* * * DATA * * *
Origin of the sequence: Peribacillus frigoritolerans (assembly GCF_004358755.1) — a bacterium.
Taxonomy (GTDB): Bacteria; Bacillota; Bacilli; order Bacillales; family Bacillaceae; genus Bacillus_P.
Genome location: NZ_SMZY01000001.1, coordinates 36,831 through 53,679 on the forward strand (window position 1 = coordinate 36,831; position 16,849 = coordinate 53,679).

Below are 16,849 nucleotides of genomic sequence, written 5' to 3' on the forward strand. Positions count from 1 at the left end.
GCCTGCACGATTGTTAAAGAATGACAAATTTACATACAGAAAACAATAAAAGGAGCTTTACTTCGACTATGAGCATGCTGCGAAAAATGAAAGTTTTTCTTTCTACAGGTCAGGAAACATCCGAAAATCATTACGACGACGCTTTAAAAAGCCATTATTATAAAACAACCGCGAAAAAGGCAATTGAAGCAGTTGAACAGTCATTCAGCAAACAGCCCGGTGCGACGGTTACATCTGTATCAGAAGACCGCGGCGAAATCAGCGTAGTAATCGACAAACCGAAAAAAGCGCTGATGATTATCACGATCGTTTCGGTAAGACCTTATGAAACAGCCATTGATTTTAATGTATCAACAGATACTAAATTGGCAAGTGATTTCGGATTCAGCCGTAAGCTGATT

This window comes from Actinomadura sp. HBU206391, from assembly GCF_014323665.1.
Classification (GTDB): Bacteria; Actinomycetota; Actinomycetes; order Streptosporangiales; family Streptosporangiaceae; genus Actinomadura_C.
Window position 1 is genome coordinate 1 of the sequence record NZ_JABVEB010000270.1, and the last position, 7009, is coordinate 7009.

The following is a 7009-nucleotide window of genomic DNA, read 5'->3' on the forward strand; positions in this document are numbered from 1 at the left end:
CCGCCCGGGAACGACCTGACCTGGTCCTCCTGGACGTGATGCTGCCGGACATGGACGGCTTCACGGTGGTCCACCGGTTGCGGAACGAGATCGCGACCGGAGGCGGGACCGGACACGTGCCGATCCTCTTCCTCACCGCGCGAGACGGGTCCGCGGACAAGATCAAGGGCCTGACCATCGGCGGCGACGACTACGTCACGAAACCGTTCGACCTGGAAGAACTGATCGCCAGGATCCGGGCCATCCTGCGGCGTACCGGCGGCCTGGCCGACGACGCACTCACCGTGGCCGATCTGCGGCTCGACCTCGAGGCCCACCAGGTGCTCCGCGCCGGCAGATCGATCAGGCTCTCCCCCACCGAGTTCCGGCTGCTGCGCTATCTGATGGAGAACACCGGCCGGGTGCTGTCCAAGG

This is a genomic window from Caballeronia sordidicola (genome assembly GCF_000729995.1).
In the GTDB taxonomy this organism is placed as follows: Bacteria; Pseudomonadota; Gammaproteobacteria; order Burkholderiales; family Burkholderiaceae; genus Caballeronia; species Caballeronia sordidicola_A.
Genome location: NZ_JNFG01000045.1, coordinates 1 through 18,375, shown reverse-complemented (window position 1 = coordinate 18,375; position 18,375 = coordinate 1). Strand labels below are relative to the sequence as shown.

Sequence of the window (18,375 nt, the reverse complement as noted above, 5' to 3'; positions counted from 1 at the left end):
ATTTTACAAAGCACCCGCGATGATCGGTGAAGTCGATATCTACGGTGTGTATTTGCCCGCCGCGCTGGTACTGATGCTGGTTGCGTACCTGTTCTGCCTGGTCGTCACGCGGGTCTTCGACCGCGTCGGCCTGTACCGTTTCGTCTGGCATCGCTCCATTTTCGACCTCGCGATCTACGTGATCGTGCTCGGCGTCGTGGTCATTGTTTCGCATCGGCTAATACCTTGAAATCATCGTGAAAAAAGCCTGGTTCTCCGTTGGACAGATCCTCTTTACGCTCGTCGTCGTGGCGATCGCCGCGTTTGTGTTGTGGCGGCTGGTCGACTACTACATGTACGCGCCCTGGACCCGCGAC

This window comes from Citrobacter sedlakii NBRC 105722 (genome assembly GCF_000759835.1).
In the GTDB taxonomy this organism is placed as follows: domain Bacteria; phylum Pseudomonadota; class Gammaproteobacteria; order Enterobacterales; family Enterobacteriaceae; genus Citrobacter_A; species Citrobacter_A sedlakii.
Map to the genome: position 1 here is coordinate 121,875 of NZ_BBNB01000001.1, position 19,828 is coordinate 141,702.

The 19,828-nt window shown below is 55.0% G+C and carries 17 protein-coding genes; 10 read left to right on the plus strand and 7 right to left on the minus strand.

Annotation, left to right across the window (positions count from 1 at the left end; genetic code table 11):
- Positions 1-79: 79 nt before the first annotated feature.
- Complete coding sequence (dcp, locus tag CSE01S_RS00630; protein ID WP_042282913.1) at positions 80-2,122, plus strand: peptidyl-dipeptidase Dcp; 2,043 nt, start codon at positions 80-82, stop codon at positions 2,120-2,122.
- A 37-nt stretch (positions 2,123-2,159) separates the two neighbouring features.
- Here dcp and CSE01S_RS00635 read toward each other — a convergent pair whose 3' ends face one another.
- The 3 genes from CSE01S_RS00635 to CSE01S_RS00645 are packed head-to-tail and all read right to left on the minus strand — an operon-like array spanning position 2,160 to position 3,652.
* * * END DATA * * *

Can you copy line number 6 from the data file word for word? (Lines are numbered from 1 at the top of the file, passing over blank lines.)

This window comes from Actinomadura sp. HBU206391, from assembly GCF_014323665.1.